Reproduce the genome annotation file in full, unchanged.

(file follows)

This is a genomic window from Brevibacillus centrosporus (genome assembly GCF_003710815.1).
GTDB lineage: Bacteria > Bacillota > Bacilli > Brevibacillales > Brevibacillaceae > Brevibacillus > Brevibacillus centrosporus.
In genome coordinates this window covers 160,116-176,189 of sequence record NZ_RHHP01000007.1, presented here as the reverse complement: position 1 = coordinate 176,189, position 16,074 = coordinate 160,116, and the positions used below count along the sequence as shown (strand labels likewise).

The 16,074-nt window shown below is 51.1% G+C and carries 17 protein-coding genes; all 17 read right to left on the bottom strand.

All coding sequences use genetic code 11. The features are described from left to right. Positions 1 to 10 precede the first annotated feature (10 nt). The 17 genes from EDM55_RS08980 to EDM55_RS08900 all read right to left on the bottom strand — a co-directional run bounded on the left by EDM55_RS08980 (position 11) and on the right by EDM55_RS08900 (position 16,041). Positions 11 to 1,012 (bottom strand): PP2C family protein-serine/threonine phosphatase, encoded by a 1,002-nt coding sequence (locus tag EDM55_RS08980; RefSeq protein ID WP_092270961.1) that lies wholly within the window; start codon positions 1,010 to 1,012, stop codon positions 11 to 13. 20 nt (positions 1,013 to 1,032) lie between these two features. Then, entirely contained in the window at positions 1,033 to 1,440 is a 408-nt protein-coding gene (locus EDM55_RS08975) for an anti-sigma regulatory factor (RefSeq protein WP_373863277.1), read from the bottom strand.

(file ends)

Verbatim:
This is a genomic window from Brevibacillus centrosporus (genome assembly GCF_003710815.1).
GTDB lineage: Bacteria > Bacillota > Bacilli > Brevibacillales > Brevibacillaceae > Brevibacillus > Brevibacillus centrosporus.
In genome coordinates this window covers 160,116-176,189 of sequence record NZ_RHHP01000007.1, presented here as the reverse complement: position 1 = coordinate 176,189, position 16,074 = coordinate 160,116, and the positions used below count along the sequence as shown (strand labels likewise).

The 16,074-nt window shown below is 51.1% G+C and carries 17 protein-coding genes; all 17 read right to left on the bottom strand.

All coding sequences use genetic code 11. The features are described from left to right. Positions 1 to 10 precede the first annotated feature (10 nt). The 17 genes from EDM55_RS08980 to EDM55_RS08900 all read right to left on the bottom strand — a co-directional run bounded on the left by EDM55_RS08980 (position 11) and on the right by EDM55_RS08900 (position 16,041). Positions 11 to 1,012 (bottom strand): PP2C family protein-serine/threonine phosphatase, encoded by a 1,002-nt coding sequence (locus tag EDM55_RS08980; RefSeq protein ID WP_092270961.1) that lies wholly within the window; start codon positions 1,010 to 1,012, stop codon positions 11 to 13. 20 nt (positions 1,013 to 1,032) lie between these two features. Then, entirely contained in the window at positions 1,033 to 1,440 is a 408-nt protein-coding gene (locus EDM55_RS08975) for an anti-sigma regulatory factor (RefSeq protein WP_373863277.1), read from the bottom strand.